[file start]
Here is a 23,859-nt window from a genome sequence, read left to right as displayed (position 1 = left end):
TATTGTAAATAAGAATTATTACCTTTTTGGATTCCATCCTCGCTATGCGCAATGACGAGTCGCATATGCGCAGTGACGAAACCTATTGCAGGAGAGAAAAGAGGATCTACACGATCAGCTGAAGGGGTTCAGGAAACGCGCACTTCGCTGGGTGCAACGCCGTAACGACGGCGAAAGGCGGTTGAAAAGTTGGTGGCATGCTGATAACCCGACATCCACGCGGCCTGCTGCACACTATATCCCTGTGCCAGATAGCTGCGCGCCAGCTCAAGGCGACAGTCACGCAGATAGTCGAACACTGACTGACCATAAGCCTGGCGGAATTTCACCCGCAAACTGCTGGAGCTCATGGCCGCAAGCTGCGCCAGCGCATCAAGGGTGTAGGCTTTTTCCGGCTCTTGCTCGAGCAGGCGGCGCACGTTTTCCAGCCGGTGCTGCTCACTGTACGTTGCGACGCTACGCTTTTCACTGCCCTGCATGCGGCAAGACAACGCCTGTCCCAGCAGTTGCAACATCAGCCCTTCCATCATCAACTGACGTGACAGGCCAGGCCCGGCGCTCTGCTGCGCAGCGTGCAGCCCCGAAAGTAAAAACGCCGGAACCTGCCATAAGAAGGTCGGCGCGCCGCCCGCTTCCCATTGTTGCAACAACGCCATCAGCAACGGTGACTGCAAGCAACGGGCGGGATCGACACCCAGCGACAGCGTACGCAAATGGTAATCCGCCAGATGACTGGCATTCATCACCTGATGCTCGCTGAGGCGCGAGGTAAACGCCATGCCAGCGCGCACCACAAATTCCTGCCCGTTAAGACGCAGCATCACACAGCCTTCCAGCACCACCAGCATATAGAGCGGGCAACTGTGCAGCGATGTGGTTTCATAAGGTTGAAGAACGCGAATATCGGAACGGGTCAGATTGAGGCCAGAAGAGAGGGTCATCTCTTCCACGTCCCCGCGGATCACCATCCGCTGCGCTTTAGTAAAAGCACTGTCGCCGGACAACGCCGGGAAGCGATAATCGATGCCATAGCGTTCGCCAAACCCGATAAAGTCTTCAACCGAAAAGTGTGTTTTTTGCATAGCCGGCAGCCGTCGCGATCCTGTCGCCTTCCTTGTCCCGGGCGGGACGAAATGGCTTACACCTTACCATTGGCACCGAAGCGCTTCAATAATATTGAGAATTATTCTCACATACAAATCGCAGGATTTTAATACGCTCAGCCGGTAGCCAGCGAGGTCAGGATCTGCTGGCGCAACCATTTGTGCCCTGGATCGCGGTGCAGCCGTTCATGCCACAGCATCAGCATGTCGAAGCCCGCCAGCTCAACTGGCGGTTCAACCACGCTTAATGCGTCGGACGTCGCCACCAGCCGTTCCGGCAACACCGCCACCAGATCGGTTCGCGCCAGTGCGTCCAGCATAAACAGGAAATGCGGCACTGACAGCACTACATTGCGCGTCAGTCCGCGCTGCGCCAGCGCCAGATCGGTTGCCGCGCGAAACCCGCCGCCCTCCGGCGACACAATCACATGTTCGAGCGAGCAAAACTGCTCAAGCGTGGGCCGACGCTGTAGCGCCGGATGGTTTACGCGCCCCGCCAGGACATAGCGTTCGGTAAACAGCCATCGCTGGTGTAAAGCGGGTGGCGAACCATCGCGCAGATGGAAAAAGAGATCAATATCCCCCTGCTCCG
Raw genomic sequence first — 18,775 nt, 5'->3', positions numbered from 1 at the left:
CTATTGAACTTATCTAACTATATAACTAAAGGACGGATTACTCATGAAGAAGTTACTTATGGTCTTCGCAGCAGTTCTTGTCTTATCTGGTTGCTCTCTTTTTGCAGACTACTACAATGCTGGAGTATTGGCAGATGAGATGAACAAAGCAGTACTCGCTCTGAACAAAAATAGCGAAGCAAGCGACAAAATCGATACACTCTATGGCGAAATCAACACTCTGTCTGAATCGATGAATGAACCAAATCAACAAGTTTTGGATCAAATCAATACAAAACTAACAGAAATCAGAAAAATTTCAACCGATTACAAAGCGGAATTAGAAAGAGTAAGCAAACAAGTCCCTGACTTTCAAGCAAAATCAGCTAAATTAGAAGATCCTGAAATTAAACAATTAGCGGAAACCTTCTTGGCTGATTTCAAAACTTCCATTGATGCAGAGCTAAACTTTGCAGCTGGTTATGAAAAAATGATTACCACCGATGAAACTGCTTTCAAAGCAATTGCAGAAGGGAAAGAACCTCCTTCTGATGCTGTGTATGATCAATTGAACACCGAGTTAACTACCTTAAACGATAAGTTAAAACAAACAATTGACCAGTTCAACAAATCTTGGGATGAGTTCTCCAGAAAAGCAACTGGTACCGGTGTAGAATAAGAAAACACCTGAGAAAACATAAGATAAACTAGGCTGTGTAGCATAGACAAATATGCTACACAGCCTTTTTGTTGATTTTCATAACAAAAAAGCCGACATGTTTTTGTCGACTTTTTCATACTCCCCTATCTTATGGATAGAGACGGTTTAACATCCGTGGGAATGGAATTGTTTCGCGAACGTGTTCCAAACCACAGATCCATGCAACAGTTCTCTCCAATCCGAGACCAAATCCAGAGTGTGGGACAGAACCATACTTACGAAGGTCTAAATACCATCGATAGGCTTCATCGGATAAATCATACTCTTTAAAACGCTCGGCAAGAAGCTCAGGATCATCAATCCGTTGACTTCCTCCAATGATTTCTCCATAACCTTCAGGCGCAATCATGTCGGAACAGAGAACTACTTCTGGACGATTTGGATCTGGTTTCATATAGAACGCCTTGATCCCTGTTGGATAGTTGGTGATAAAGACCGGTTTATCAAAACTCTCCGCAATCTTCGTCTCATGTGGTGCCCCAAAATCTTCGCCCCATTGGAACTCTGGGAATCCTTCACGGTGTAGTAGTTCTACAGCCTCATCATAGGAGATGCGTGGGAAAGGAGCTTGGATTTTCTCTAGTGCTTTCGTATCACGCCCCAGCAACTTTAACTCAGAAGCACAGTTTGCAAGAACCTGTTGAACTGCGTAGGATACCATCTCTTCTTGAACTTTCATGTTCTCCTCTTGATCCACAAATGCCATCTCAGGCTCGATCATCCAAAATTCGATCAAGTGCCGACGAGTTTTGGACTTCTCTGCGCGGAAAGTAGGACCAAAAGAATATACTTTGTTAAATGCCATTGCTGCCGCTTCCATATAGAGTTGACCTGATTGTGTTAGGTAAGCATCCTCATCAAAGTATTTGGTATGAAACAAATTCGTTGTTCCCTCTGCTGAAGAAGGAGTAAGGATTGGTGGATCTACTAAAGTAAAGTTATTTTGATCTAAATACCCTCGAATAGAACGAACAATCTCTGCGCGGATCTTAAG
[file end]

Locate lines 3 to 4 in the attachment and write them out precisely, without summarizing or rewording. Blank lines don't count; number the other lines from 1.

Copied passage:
Raw genomic sequence first — 18,775 nt, 5'->3', positions numbered from 1 at the left:
CTATTGAACTTATCTAACTATATAACTAAAGGACGGATTACTCATGAAGAAGTTACTTATGGTCTTCGCAGCAGTTCTTGTCTTATCTGGTTGCTCTCTTTTTGCAGACTACTACAATGCTGGAGTATTGGCAGATGAGATGAACAAAGCAGTACTCGCTCTGAACAAAAATAGCGAAGCAAGCGACAAAATCGATACACTCTATGGCGAAATCAACACTCTGTCTGAATCGATGAATGAACCAAATCAACAAGTTTTGGATCAAATCAATACAAAACTAACAGAAATCAGAAAAATTTCAACCGATTACAAAGCGGAATTAGAAAGAGTAAGCAAACAAGTCCCTGACTTTCAAGCAAAATCAGCTAAATTAGAAGATCCTGAAATTAAACAATTAGCGGAAACCTTCTTGGCTGATTTCAAAACTTCCATTGATGCAGAGCTAAACTTTGCAGCTGGTTATGAAAAAATGATTACCACCGATGAAACTGCTTTCAAAGCAATTGCAGAAGGGAAAGAACCTCCTTCTGATGCTGTGTATGATCAATTGAACACCGAGTTAACTACCTTAAACGATAAGTTAAAACAAACAATTGACCAGTTCAACAAATCTTGGGATGAGTTCTCCAGAAAAGCAACTGGTACCGGTGTAGAATAAGAAAACACCTGAGAAAACATAAGATAAACTAGGCTGTGTAGCATAGACAAATATGCTACACAGCCTTTTTGTTGATTTTCATAACAAAAAAGCCGACATGTTTTTGTCGACTTTTTCATACTCCCCTATCTTATGGATAGAGACGGTTTAACATCCGTGGGAATGGAATTGTTTCGCGAACGTGTTCCAAACCACAGATCCATGCAACAGTTCTCTCCAATCCGAGACCAAATCCAGAGTGTGGGACAGAACCATACTTACGAAGGTCTAAATACCATCGATAGGCTTCATCGGATAAATCATACTCTTTAAAACGCTCGGCAAGAAGCTCAGGATCATCAATCCGTTGACTTCCTCCAATGATTTCTCCATAACCTTCAGGCGCAATCATGTCGGAACAGAGAACTACTTCTGGACGATTTGGATCTGGTTTCATATAGAACGCCTTGATCCCTGTTGGATAGTTGGTGATAAAGACCGGTTTATCAAAACTCTCCGCAATCTTCGTCTCATGTGGTGCCCCAAAATCTTCGCCCCATTGGAACTCTGGGAATCCTTCACGGTGTAGTAGTTCTACAGCCTCATCATAGGAGATGCGTGGGAAAGGAGCTTGGATTTTCTCTAGTGCTTTCGTATCACGCCCCAGCAACTTTAACTCAGAAGCACAGTTTGCAAGAACCTGTTGAACTGCGTAGGATACCATCTCTTCTTGAACTTTCATGTTCTCCTCTTGATCCACAAATGCCATCTCAGGCTCGATCATCCAAAATTCGATCAAGTGCCGACGAGTTTTGGACTTCTCTGCGCGGAAAGTAGGACCAAAAGAATATACTTTGTTAAATGCCATTGCTGCCGCTTCCATATAGAGTTGACCTGATTGTGTTAGGTAAGCATCCTCATCAAAGTATTTGGTATGAAACAAATTCGTTGTTCCCTCTGCTGAAGAAGGAGTAAGGATTGGTGGATCTACTAAAGTAAAGTTATTTTGATCTAAATACCCTCGAATAGAACGAACAATCTCTGCGCGGATCTTAAG